Highlights From “Infinity of Nations”

A new exhibition explores thousands of years of artwork from the Native nations of North, Central and South America

Contemporary Northern Cheyenne artist Bently Spang wove together photographic negatives and prints of his family’s Montana ranch to design a variation on a traditional war shirt. (Walter Larrimore, National Museum of the American Indian)


Shipibo Vessel The Amazon
(Maura McCarthy)
In the 1960s, commercial fishermen depleted the rivers the Shipibo people of Peru had depended on for centuries. “They essentially destroyed their subsistence base,” says Ganteaume.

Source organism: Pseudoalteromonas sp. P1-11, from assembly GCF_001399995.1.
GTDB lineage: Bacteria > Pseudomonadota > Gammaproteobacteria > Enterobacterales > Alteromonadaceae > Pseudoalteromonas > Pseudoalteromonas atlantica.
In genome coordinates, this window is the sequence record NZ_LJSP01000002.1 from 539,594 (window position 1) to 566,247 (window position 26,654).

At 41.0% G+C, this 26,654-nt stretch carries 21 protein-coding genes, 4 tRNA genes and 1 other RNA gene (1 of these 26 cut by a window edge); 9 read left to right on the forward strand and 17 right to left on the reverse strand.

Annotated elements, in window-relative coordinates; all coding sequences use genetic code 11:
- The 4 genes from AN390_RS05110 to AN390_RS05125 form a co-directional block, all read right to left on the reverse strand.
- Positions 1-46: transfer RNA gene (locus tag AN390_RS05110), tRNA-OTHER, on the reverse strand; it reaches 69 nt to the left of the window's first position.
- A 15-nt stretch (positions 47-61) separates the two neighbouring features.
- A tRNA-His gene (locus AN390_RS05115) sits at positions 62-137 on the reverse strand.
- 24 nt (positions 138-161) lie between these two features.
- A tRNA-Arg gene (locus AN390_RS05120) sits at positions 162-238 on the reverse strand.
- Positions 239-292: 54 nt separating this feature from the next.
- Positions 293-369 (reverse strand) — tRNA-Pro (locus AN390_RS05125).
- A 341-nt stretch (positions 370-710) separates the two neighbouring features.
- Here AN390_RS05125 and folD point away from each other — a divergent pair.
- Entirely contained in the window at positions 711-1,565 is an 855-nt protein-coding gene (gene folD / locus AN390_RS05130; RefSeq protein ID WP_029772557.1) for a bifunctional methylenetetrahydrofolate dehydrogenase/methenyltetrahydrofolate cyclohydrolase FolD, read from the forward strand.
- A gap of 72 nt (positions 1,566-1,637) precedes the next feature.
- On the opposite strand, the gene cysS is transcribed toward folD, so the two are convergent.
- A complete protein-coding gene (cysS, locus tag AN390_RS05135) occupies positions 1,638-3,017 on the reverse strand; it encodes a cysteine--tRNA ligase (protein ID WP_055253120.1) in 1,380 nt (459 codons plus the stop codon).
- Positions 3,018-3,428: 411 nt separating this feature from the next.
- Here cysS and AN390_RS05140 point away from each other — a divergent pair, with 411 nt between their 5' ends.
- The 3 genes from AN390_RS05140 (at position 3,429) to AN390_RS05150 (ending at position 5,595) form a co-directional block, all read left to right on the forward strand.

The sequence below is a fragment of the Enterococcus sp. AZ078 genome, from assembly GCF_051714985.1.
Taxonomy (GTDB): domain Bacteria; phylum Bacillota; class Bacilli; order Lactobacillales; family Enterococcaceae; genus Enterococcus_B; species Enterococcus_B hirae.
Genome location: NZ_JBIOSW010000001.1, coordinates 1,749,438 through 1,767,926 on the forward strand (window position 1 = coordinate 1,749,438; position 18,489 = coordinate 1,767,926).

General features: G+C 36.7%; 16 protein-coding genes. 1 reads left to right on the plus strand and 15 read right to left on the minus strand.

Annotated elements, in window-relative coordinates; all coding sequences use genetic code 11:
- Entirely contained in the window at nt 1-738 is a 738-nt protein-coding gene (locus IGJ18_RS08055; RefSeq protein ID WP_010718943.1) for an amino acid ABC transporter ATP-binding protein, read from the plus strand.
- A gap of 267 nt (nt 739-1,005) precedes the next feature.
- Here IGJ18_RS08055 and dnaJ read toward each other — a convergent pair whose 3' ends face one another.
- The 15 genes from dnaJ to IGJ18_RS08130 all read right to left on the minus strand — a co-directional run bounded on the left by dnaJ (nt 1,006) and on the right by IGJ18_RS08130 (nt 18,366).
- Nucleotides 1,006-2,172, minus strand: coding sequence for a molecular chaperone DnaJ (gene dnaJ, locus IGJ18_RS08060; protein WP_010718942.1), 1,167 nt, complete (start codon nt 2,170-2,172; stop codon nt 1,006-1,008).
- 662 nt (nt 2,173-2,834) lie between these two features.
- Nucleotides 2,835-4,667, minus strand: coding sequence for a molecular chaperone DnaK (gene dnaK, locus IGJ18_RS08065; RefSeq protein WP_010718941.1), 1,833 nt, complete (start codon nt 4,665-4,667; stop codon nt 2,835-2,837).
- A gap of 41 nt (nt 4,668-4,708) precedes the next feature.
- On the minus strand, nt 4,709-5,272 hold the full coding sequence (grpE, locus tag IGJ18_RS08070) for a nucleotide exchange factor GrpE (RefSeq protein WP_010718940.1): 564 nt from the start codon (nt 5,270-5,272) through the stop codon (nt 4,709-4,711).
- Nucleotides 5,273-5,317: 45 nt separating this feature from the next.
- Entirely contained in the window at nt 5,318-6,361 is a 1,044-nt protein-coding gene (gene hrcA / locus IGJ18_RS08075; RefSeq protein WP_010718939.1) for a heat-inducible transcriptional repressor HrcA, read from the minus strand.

The Shipibo were forced to start making money to buy food, and tourism quickly became a prime source of income. This water container is an effigy of a woman designed in the 1960s for the tourist market. Although it was made smaller than most other vessels of its ilk (which stand up to four feet tall), it nonetheless retains the authentic tri-level design of the Shipibo, a complex, geometric pattern that derives from the visions of a shaman. The Shipibo—one of the only Amazonian tribes known for their pottery and for primarily female artisans—also use similar tri-level designs for facial tattoos, war club ornaments, paddles and clothing.


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